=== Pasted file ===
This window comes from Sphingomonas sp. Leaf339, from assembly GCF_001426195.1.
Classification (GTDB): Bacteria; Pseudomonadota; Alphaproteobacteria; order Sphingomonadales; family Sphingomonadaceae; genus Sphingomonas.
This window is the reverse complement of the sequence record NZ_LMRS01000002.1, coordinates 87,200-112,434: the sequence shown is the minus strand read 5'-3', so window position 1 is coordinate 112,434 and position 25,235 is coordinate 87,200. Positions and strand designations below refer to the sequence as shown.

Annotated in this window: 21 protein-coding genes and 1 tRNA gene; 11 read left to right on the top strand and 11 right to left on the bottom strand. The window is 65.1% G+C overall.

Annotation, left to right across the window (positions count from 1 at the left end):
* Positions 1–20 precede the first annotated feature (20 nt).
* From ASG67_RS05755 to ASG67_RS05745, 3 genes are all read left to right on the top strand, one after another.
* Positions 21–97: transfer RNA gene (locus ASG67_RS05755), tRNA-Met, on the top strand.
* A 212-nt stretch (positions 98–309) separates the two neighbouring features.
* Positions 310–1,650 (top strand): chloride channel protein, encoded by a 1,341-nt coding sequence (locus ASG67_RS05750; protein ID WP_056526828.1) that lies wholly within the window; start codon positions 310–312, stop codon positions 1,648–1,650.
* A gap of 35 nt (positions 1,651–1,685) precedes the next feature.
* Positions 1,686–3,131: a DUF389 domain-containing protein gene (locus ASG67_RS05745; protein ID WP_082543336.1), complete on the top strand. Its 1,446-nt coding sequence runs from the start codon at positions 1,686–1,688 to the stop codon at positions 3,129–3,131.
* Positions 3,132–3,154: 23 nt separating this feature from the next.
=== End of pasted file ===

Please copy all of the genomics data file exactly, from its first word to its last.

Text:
This window comes from Sphingomonas sp. Leaf339, from assembly GCF_001426195.1.
Classification (GTDB): Bacteria; Pseudomonadota; Alphaproteobacteria; order Sphingomonadales; family Sphingomonadaceae; genus Sphingomonas.
This window is the reverse complement of the sequence record NZ_LMRS01000002.1, coordinates 87,200-112,434: the sequence shown is the minus strand read 5'-3', so window position 1 is coordinate 112,434 and position 25,235 is coordinate 87,200. Positions and strand designations below refer to the sequence as shown.

Annotated in this window: 21 protein-coding genes and 1 tRNA gene; 11 read left to right on the top strand and 11 right to left on the bottom strand. The window is 65.1% G+C overall.

Annotation, left to right across the window (positions count from 1 at the left end):
* Positions 1–20 precede the first annotated feature (20 nt).
* From ASG67_RS05755 to ASG67_RS05745, 3 genes are all read left to right on the top strand, one after another.
* Positions 21–97: transfer RNA gene (locus ASG67_RS05755), tRNA-Met, on the top strand.
* A 212-nt stretch (positions 98–309) separates the two neighbouring features.
* Positions 310–1,650 (top strand): chloride channel protein, encoded by a 1,341-nt coding sequence (locus ASG67_RS05750; protein ID WP_056526828.1) that lies wholly within the window; start codon positions 310–312, stop codon positions 1,648–1,650.
* A gap of 35 nt (positions 1,651–1,685) precedes the next feature.
* Positions 1,686–3,131: a DUF389 domain-containing protein gene (locus ASG67_RS05745; protein ID WP_082543336.1), complete on the top strand. Its 1,446-nt coding sequence runs from the start codon at positions 1,686–1,688 to the stop codon at positions 3,129–3,131.
* Positions 3,132–3,154: 23 nt separating this feature from the next.